AMHERST, Mass. - Two University of Massachusetts professors are helping to evaluate a long-term plan to keep the largest water system in the world pure. Rutherford Platt, a geographer in the geosciences department, and Paul Barten, a hydrologist in the forestry and wildlife management department, are serving on a panel responsible for determining the best way to keep New York City’s water clean, as it travels from upstate New York to metropolitan kitchen sinks. The committee, called the Committee to Review the New York City Watershed Management Strategy, was named by the National Research Council (NRC).
At issue is New York City’s century-and-a-half-old water system, which pipes 1.4 billion gallons of water daily from upstate New York to the city’s 10 million residents, Platt says. The system is composed of 2,000 square miles of watershed land – land that includes and surrounds the streams that flow into the system’s 19 reservoirs. Today, the purity of the supply is threatened by several factors, according to scientists: outdated sewage systems, new development, and runoff from farmland, all of which can pollute the water. The New York City water supply, like that of metropolitan Boston, is not currently filtered, Platt says. Both systems, he adds, are under pressure from the federal Environmental Protection Agency to filter their water supplies unless they can protect water quality through watershed management programs.
In an effort to address the problem, city and upstate officials have written a 1,000-page agreement, which calls for repairing faulty sewage treatment plants, purchasing land bordering reservoirs, and tightening pollution laws. The task of the committee, Platt and Barten say, is to determine whether the plan will work to keep the water clean, and whether it will protect both the environment and the public’s health. Over the next two years, committee members will meet with relevant officials, tour watershed areas, and prepare a major report to the city on the feasibility of the city’s strategy. Other experts on the panel include an aquatic chemist, a lake ecologist, an urban planner, a microbiologist, a rural sociologist, and an engineer who specializes in disinfection.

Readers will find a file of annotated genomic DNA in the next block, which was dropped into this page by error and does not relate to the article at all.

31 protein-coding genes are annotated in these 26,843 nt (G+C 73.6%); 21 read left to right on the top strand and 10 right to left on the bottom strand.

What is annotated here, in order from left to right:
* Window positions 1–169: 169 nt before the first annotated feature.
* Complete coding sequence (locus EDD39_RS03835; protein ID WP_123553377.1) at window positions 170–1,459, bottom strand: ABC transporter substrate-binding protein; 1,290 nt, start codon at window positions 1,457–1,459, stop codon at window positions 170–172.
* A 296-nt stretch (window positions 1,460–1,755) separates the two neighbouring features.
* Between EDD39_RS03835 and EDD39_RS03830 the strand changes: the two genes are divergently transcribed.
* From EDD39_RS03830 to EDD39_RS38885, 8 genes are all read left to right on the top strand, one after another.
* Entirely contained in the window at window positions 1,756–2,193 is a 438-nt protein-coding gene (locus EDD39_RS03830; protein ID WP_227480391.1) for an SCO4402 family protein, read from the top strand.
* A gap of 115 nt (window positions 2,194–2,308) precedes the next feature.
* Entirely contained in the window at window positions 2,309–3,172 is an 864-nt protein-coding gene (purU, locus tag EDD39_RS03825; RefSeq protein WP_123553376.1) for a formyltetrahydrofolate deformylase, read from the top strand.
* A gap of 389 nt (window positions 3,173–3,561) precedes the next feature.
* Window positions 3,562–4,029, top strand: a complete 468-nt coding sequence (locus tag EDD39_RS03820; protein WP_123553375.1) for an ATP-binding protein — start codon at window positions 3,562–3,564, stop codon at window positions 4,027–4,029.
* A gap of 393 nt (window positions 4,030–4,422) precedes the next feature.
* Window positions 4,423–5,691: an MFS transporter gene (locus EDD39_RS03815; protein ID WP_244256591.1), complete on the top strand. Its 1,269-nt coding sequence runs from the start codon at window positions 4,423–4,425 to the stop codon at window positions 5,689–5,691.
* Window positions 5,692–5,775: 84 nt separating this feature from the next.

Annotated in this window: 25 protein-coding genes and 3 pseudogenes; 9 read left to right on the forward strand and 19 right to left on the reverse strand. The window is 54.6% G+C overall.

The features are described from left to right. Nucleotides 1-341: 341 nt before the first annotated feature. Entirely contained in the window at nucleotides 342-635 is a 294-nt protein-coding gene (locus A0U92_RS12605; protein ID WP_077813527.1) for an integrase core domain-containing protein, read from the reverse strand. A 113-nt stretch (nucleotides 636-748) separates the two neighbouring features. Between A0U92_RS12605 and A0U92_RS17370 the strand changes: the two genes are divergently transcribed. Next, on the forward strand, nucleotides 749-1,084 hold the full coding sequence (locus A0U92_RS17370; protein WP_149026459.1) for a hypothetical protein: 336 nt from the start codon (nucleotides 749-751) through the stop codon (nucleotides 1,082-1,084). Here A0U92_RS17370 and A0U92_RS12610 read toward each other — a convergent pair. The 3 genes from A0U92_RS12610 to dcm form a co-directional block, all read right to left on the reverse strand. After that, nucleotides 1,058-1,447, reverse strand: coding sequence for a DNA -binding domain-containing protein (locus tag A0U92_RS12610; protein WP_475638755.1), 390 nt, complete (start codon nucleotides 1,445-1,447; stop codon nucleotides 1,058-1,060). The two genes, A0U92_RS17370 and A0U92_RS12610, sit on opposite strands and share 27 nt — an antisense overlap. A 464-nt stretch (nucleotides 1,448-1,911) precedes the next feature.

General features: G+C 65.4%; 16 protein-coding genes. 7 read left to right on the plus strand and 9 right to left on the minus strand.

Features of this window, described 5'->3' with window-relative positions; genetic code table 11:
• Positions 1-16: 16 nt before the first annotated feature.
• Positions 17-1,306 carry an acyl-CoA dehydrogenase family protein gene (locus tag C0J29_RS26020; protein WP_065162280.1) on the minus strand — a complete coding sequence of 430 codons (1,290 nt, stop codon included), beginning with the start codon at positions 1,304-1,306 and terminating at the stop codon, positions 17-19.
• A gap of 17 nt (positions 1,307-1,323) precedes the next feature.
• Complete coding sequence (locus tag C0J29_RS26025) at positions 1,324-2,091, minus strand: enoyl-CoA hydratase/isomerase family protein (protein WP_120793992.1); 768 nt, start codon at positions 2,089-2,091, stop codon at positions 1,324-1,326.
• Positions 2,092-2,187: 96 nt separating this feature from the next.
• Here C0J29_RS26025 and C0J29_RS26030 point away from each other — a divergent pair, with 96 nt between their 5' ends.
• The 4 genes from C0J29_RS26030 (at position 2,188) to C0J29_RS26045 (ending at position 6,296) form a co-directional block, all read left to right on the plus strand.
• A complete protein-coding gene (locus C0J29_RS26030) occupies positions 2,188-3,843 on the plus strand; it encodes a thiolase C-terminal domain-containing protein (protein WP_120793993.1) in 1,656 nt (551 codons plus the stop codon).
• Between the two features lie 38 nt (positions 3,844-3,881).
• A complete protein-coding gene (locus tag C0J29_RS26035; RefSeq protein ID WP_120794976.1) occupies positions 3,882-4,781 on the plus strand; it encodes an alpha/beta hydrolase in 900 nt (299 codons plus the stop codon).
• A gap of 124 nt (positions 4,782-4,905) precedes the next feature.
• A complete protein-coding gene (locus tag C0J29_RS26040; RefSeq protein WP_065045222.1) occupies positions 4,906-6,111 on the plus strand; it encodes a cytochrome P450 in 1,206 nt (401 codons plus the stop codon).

"It’s a new era of resource management, because there is no more water to be found," says Platt. "We have to be careful with the water that we have." The watershed management plan’s pricetag isn’t cheap, at roughly $2.2 billion. But, notes Barten, the plan would allow the city to meet federal environmental protection guidelines "at a fraction of the cost of clamping a filtration plant at the end of the pipe. Pollution prevention is much less expensive." (Platt notes that desalinating seawater is not an option because the process is prohibitively expensive).
Platt, a professor of geography and planning law, is an expert in water and land use, as well as floods and coastal issues. He has served on six NRC committees, most recently chairing a study of flood control issues affecting Sacramento and the Central Valley of California. He also is vice chair of a study on the costs of coastal hazards conducted by the Heinz Center for Science, Economics, and the Environment in Washington, D.C.
Barten’s background is in forestry, particularly hydrology and watershed management. He combines field measurements and computer modeling, using variables such as terrain characteristics and vegetation and soil type, to characterize the quantity and quality of water over large, diverse areas. He taught for nine years at Yale University, where he won awards for exceptional teaching and advising, before joining the UMass faculty in September. Barten has served on several science and technical advisory boards, including the Hudson River National Estuarine Research Reserve and the Quabbin Watershed advisory board, which he chairs.